Mets manager Terry Collins has been known to fall on the sword for his players when they screw up. He’s done it for Matt Harvey and he did it again Thursday for Yoenis Cespedes after he misplayed A.J. Reed‘s drive into an inside-the-park home run.
Cespedes has been known to give up on plays and go through the motions. Yes, I know it was only an exhibition game, a “practice game,” if you will. But, don’t you practice to get it right?
“Yes, I guess I could grab it,” Cespedes told reporters what his thought process was as the play unfolded.
“He thought it got stuck,” Collins said. “The umpire [C.B. Bucknor] went out and swiped the ball and said it wasn’t stuck. It’s one of those things we could talk about a ground rule, [but] we don’t talk about that much in spring training. … It was just a misunderstanding more than anything.”
Misunderstanding? Huh, that’s an odd choice of words. Cespedes would have had a better chance of selling it had he bothered to bend down and reach for the ball. It’s not really a novel thought.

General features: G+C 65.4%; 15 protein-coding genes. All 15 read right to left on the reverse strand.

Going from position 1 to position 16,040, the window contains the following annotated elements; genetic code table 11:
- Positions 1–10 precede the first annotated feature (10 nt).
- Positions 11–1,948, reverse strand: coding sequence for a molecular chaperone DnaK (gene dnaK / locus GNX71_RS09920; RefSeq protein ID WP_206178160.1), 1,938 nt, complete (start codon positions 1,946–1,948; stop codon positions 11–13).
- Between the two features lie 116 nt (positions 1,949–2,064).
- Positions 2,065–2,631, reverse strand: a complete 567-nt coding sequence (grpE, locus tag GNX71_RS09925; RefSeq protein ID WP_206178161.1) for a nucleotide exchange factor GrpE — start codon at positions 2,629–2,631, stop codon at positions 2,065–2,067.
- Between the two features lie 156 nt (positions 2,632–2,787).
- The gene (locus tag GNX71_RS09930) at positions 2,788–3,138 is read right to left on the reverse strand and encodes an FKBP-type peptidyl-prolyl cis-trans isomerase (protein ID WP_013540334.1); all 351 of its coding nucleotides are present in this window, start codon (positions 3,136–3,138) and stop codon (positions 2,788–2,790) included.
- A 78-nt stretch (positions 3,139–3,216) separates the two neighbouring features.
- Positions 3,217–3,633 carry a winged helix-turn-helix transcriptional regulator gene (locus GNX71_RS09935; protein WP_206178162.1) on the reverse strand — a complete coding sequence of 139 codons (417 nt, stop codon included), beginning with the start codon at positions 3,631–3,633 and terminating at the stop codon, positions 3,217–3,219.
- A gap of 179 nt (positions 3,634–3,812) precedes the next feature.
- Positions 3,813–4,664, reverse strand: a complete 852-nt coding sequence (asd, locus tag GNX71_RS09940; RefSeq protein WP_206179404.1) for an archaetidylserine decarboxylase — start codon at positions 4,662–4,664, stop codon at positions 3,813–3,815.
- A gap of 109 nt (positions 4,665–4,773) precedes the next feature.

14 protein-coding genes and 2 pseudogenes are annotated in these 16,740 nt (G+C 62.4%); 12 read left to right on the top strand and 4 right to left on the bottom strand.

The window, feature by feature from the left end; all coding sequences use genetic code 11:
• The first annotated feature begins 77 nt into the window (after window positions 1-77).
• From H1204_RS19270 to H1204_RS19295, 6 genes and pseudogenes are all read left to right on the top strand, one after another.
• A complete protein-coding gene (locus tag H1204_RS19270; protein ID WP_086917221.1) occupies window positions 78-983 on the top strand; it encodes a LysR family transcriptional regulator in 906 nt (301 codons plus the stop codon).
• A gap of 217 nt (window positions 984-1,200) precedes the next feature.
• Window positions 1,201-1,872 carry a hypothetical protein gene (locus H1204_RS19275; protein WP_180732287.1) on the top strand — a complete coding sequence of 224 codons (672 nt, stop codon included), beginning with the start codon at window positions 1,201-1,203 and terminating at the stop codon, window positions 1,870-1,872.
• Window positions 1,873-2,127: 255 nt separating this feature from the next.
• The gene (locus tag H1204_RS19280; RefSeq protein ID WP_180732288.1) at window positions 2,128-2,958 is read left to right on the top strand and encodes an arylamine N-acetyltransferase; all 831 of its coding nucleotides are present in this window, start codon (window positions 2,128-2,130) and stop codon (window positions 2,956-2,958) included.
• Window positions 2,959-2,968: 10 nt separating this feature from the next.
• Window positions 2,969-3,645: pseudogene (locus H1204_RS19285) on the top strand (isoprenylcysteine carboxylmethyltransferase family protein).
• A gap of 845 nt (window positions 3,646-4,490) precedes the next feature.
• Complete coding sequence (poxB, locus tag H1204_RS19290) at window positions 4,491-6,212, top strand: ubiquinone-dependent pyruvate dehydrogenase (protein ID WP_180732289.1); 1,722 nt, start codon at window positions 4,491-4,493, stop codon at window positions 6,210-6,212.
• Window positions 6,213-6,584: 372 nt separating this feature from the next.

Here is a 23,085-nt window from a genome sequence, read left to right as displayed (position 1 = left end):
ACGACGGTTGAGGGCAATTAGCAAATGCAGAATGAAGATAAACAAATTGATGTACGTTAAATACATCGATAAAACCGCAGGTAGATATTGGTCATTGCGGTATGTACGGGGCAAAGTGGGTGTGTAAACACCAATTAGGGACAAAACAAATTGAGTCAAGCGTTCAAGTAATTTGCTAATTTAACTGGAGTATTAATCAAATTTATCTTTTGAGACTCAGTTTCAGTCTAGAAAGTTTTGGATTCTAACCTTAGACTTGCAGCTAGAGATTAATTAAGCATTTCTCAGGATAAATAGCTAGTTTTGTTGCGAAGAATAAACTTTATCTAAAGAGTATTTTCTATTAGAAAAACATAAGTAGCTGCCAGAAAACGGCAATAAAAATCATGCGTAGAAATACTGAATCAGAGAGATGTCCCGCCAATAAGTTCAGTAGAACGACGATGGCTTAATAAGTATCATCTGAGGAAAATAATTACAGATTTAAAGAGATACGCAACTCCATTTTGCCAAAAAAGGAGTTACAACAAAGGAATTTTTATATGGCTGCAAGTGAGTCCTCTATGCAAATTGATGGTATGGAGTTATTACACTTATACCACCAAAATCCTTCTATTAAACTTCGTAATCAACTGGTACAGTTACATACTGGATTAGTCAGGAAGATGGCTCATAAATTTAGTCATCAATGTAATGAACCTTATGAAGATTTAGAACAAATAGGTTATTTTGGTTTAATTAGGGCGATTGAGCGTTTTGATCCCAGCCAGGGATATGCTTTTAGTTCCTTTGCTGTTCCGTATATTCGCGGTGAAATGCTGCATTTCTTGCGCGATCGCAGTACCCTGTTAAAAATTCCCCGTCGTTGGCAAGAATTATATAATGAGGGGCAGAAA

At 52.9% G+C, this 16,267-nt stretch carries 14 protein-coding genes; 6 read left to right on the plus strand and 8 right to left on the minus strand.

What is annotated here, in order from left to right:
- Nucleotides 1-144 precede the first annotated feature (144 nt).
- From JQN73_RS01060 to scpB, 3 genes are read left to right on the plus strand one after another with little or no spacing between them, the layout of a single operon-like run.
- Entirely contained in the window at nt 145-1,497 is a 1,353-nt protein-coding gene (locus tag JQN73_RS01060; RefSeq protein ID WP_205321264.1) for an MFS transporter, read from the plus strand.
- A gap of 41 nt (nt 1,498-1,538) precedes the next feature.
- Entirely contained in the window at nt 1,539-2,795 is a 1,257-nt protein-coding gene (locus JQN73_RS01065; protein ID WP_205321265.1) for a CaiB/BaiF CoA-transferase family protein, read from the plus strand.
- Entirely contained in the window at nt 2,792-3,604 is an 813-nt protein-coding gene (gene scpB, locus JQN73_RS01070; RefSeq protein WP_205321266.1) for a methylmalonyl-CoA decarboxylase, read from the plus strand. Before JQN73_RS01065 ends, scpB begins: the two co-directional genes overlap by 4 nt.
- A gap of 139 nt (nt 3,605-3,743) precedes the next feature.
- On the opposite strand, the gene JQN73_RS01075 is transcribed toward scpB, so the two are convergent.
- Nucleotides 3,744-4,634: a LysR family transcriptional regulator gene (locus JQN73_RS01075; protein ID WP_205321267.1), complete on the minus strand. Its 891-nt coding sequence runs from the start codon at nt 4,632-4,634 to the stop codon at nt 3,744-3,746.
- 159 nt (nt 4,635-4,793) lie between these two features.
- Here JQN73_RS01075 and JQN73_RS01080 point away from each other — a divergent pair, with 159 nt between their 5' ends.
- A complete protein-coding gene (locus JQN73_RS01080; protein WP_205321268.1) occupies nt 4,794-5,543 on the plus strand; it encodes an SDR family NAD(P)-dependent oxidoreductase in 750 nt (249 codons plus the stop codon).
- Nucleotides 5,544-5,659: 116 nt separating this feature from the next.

“The ball fell under the fence,” Cespedes said. “It got wedged in there. For me, I couldn’t grab that. I thought that should have followed the ground rule and should have just been the double.”
Bucknor easily swiped the ball from under the fence, so it clearly did not get wedged. And, as far as not being able to grab it, well, that could be because he never reached for it. The ball isn’t going to come to him, after all.
It will take some doing to beat this out as the dumbest quote of the year.
“[The umpire] said, ‘You should be able to grab that,’ ” Cespedes said. “I said, ‘Of course I could grab that – if I stick my hand in there and pull it out, yes, I guess I could grab it.’ He stuck his hand in there and pulled it out. I could have done that as well. I just didn’t think that was what I needed to do.”
Translation: “Yeah, I could have gotten the ball had I bothered.”
Cespedes has been known to mailing it in and assuming the play. He got away with it Thursday because the game didn’t matter. That’s his free one. Here’s hoping he learned something and doesn’t do the same thing when the games count.
They will in a little over a week, and that’s when the Mets start paying him $27.5 million.